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Award-winning actor Ron Perlman greets a Marine with a handshake while signing autographs for hundreds of service members and their families at Marine Corps Air Ground Combat Center at 29 Palms, Calif., during a USO visit May 11. (USO Photos by Fred Greaves)
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'Sons of Anarchy' Actor Ron Perlman Praises Troops Following USO Tour

Tuesday, June 05, 2012

By Christian Pelusi 

When considering actor Ron Perlman, the first thing that comes to mind is gravitas. The presence that Perlman possesses comes from his quiet demeanor, deep baritone voice (which has given him a huge second career as a voice actor for animation and video games) and chiseled features that gives the characters he plays instant fortitude.

The fact that he has played truly larger-than-life characters like Hellboy and the Beast in the “Beauty and the Beast” television series at just 6-feet-1 is a testament to the man’s ability to bring an audience along in his immersion. So when reading his words following a recent USO tour to Marine Corps Air Ground Combat Center (MCAGCC) at 29 Palms, Calif. with fellow “Sons of Anarchy” cast members, you can almost feel his voice rumbling through the monitor.

“I am so indebted to our outstanding men and women who singularly sacrifice their own time, talents and safety to protect and defend all that is dear to us as Americans,” he said via email. “To have the opportunity to spend time with these great young people only begins to allow me the opportunity to communicate how special they are and how grateful we ALL are that they are WHO they are.”

As a parent, Perlman has another sensitivity and awareness regarding the troops.

“I guess because I am the father of two kids, I spent a lot of time thinking about the parents of these exemplary young men and women, how consumed they must be for their safety, how proud they must be of what these people have decided to do with their lives. To me there is nothing more moving than the act of self-sacrifice; that is who these people are, what they do. I never imagined, when I was on my way to 29 Palms, that I would experience such a richness of emotions.”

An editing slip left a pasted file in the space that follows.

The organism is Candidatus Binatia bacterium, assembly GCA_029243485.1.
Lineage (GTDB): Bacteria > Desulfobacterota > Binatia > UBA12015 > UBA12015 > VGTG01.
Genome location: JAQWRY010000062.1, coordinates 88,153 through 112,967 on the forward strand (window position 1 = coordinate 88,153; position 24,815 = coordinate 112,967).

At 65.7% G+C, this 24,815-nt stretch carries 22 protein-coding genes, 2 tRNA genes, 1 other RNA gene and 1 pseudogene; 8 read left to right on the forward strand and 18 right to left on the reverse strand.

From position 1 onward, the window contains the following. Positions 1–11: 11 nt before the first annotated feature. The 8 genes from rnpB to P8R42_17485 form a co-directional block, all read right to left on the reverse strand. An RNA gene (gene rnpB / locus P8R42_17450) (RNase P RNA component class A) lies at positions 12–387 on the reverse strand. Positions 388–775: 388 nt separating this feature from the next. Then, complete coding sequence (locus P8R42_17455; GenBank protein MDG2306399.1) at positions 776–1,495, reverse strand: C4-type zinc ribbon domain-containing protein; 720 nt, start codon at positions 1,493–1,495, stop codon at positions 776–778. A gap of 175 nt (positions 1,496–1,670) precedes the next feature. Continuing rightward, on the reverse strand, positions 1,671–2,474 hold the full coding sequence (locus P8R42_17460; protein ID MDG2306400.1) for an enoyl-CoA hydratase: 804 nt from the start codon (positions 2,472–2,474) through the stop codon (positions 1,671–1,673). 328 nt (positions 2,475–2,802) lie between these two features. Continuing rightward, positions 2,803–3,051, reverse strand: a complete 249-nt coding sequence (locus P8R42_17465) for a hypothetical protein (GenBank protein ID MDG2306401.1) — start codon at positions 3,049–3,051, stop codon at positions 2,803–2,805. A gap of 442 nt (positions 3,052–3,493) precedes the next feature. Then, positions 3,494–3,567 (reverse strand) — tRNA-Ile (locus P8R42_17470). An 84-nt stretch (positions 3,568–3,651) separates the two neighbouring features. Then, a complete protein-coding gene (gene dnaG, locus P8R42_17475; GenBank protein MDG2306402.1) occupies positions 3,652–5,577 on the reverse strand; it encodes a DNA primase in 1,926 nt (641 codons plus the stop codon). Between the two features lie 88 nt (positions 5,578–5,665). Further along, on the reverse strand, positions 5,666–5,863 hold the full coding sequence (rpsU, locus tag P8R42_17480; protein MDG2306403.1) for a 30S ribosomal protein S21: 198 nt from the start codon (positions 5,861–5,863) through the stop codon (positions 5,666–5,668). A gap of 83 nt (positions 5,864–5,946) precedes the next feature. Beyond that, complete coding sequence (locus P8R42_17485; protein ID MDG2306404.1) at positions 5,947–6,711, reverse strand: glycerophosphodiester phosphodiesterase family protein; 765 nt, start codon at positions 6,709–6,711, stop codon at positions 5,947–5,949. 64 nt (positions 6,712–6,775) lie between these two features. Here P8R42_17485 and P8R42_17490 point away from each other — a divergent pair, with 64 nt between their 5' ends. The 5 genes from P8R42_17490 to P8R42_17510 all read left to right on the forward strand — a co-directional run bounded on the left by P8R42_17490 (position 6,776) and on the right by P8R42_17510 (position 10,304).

Once there, the various activities, from meet-and-greets to some field instruction, had a profound effect on Perlman.

“My day at 29 Palms had many highlights, most of which consisted of looking into the faces of these magnificent young men and women,” he said. “They are indeed ordinary Americans, whose devotion leads them down extraordinary roads, doing remarkable things. They are Marines, the brightest and the best, in amazing physical condition, willing and able to become superhuman.

“But the true highlight of the day consisted of the time spent with the tank division, both learning the ins-and-outs of this amazing piece of equipment, its design and capabilities, and then having a front-row seat, seeing this marvel in action.”

During his tank instruction, Perlman was bowled over by the vehicle’s operators.

“I consider it a stroke of good fortune that the young man showing me around this mind-blowing instrument was Staff Sgt. Alex Higgs. In the one hour I spent with him I felt like I made a friend, that I got a close up, moving picture of what extraordinary stuff these guys are made of. Alex is indeed the embodiment of all that is great about our military: focus, skill and great humor. Between Iraq and Afghanistan, Alex has been deployed five times, a fact he threw out as casually as if he were going to the gym. Wonderful guy!”

Perlman’s lifelong reverence for the military extends to his preparation when playing soldiers in films like “Enemy at the Gates.” 

“One of the true benefits of being a working actor is that it allows me to explore people from all walks of life,” he said. “In an effort to get right the playing of those characters, it is essential that you find ‘the truth’ of who these people are, how they think, and what moves them through life.

“In the few opportunities I have had to play soldiers, I came to realize the importance of mastering the immense skills that must be employed, both in war and in peace, not only for the benefit of effectiveness but for their own very survival. Soldiers must be incredibly good at what they do, so it is essential that they devote all their focus on getting that way.”

Much of the troops’ focus on their visit was talking to Perlman about his hit FX series “Sons of Anarchy,” where he plays ‘Clay’ Morrow, the leader of a motorcycle club.

“I've been an actor for almost 40 years; ‘Sons of Anarchy’ has engendered a response unlike anything else I have ever done,” he said. “People seem to appreciate this show with an intensity I never saw before. When military guys describe how watching the show helps brighten their days, those are indeed the greatest reviews I have ever received. The time spent with these guys, the respect that we shared, I will remember for all my days.”

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Photo credits: Award-winning actor Ron Perlman greets a Marine with a handshake while signing autographs for hundreds of service members and their families at Marine Corps Air Ground Combat Center at 29 Palms, Calif., during a USO visit May 11. Below, Perlman signs a motorcycle helmet for Gunnery Sgt. John Washington at MCAGCC. (USO Photos by Fred Greaves) 

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